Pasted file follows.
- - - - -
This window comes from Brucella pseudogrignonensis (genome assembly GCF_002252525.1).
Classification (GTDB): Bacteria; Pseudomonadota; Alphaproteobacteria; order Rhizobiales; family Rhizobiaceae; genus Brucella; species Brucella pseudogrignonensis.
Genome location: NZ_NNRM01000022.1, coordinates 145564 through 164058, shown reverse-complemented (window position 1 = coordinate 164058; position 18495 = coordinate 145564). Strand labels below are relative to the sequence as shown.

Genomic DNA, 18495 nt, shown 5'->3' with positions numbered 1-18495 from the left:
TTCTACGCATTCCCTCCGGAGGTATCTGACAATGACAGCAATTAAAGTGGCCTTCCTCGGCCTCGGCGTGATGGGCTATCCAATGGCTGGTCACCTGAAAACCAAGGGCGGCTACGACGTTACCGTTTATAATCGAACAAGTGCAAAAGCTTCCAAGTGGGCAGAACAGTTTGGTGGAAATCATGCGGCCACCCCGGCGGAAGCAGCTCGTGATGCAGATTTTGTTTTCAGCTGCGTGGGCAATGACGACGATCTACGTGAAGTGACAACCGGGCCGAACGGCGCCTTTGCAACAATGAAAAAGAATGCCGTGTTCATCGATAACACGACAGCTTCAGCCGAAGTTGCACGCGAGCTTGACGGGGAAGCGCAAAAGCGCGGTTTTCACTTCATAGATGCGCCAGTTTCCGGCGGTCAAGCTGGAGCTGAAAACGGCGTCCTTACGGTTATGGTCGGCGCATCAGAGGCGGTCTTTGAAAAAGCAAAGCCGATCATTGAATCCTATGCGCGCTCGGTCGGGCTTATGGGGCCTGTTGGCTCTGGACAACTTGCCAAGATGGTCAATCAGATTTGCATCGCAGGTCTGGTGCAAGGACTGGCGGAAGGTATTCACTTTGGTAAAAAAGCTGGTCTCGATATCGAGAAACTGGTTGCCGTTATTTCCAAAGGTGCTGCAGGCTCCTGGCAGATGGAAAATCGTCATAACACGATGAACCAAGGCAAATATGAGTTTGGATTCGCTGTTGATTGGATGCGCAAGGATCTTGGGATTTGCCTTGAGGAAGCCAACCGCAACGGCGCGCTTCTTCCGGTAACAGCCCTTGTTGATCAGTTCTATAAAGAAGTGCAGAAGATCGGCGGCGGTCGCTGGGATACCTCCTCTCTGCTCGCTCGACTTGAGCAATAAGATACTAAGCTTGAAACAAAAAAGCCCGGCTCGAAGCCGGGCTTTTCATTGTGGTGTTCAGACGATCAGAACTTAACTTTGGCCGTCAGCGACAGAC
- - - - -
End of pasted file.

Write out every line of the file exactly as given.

This window comes from Brucella pseudogrignonensis (genome assembly GCF_002252525.1).
Classification (GTDB): Bacteria; Pseudomonadota; Alphaproteobacteria; order Rhizobiales; family Rhizobiaceae; genus Brucella; species Brucella pseudogrignonensis.
Genome location: NZ_NNRM01000022.1, coordinates 145564 through 164058, shown reverse-complemented (window position 1 = coordinate 164058; position 18495 = coordinate 145564). Strand labels below are relative to the sequence as shown.

Genomic DNA, 18495 nt, shown 5'->3' with positions numbered 1-18495 from the left:
TTCTACGCATTCCCTCCGGAGGTATCTGACAATGACAGCAATTAAAGTGGCCTTCCTCGGCCTCGGCGTGATGGGCTATCCAATGGCTGGTCACCTGAAAACCAAGGGCGGCTACGACGTTACCGTTTATAATCGAACAAGTGCAAAAGCTTCCAAGTGGGCAGAACAGTTTGGTGGAAATCATGCGGCCACCCCGGCGGAAGCAGCTCGTGATGCAGATTTTGTTTTCAGCTGCGTGGGCAATGACGACGATCTACGTGAAGTGACAACCGGGCCGAACGGCGCCTTTGCAACAATGAAAAAGAATGCCGTGTTCATCGATAACACGACAGCTTCAGCCGAAGTTGCACGCGAGCTTGACGGGGAAGCGCAAAAGCGCGGTTTTCACTTCATAGATGCGCCAGTTTCCGGCGGTCAAGCTGGAGCTGAAAACGGCGTCCTTACGGTTATGGTCGGCGCATCAGAGGCGGTCTTTGAAAAAGCAAAGCCGATCATTGAATCCTATGCGCGCTCGGTCGGGCTTATGGGGCCTGTTGGCTCTGGACAACTTGCCAAGATGGTCAATCAGATTTGCATCGCAGGTCTGGTGCAAGGACTGGCGGAAGGTATTCACTTTGGTAAAAAAGCTGGTCTCGATATCGAGAAACTGGTTGCCGTTATTTCCAAAGGTGCTGCAGGCTCCTGGCAGATGGAAAATCGTCATAACACGATGAACCAAGGCAAATATGAGTTTGGATTCGCTGTTGATTGGATGCGCAAGGATCTTGGGATTTGCCTTGAGGAAGCCAACCGCAACGGCGCGCTTCTTCCGGTAACAGCCCTTGTTGATCAGTTCTATAAAGAAGTGCAGAAGATCGGCGGCGGTCGCTGGGATACCTCCTCTCTGCTCGCTCGACTTGAGCAATAAGATACTAAGCTTGAAACAAAAAAGCCCGGCTCGAAGCCGGGCTTTTCATTGTGGTGTTCAGACGATCAGAACTTAACTTTGGCCGTCAGCGACAGAC